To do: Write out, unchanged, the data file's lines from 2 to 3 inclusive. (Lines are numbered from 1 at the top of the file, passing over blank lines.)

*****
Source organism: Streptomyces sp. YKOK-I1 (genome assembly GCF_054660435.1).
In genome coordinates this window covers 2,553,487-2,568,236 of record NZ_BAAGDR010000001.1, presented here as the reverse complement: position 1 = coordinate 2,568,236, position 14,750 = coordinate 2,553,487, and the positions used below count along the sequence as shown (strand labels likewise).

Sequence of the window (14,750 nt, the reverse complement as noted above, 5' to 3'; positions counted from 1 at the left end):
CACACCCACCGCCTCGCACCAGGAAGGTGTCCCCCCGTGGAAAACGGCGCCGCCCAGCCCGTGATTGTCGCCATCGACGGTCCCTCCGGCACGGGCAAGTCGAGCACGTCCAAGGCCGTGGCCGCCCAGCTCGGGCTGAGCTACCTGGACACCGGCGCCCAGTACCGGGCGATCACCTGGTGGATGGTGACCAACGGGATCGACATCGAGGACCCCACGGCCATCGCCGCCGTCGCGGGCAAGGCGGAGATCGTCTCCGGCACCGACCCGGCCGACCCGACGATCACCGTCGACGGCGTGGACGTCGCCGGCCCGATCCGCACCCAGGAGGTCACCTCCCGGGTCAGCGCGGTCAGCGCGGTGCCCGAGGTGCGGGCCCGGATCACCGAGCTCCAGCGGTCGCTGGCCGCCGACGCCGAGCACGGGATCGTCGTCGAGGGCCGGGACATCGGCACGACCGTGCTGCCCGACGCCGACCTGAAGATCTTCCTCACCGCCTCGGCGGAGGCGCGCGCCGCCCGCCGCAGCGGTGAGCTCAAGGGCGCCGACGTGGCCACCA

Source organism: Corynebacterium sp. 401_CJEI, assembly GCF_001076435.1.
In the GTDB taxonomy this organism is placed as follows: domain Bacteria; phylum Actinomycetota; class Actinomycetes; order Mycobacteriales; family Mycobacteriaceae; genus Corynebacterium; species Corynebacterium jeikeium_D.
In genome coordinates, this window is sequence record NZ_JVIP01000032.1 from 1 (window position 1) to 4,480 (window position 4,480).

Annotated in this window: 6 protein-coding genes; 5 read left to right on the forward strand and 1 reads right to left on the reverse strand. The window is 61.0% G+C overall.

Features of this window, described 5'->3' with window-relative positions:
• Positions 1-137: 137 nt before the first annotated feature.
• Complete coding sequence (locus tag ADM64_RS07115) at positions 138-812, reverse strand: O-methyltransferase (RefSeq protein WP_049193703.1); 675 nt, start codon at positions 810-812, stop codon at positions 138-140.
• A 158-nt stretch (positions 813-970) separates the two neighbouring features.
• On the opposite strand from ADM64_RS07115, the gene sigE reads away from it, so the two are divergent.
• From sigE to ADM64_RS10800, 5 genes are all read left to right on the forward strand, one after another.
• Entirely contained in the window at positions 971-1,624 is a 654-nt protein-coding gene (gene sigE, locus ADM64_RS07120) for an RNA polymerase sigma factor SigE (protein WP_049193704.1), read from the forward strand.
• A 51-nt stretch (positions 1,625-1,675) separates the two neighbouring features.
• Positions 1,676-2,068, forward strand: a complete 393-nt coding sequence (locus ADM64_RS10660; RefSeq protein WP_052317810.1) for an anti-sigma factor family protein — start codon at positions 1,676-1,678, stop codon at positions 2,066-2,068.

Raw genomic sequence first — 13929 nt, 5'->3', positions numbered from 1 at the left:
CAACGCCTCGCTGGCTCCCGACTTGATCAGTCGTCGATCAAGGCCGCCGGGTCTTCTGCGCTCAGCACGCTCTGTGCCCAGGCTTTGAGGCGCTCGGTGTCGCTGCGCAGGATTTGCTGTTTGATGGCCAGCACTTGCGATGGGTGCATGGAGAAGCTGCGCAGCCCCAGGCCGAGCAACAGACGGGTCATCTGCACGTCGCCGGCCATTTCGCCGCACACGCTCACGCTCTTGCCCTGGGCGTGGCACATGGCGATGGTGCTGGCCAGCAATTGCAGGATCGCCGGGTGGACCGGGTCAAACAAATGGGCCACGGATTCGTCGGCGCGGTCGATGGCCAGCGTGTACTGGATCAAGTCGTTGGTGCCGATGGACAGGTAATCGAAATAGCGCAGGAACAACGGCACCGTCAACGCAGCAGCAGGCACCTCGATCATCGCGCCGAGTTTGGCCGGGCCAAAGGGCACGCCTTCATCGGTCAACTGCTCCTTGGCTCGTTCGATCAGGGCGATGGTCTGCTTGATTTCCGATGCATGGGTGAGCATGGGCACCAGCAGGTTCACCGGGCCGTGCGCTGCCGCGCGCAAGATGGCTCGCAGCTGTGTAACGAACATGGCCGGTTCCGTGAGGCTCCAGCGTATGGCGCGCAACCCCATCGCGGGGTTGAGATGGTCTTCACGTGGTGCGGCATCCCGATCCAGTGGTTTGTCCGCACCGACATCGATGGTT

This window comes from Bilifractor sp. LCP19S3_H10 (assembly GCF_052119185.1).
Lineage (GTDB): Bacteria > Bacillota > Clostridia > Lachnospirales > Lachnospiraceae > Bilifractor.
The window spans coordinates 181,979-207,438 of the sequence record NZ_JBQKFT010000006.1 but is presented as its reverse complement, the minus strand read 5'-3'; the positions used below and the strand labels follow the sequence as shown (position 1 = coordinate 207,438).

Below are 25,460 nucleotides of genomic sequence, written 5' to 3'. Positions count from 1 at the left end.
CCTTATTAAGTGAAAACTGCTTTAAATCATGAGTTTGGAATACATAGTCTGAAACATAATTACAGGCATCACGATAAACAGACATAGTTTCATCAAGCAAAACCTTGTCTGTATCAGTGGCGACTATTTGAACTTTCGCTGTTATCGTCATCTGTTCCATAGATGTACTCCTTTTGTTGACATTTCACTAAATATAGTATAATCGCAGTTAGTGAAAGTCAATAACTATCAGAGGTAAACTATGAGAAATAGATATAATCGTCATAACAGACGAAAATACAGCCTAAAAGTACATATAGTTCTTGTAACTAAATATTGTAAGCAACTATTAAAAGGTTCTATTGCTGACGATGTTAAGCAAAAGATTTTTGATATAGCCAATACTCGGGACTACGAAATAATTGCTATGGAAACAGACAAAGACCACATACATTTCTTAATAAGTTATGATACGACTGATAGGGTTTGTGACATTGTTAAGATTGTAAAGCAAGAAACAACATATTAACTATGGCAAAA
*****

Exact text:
In genome coordinates this window covers 2,553,487-2,568,236 of record NZ_BAAGDR010000001.1, presented here as the reverse complement: position 1 = coordinate 2,568,236, position 14,750 = coordinate 2,553,487, and the positions used below count along the sequence as shown (strand labels likewise).

Sequence of the window (14,750 nt, the reverse complement as noted above, 5' to 3'; positions counted from 1 at the left end):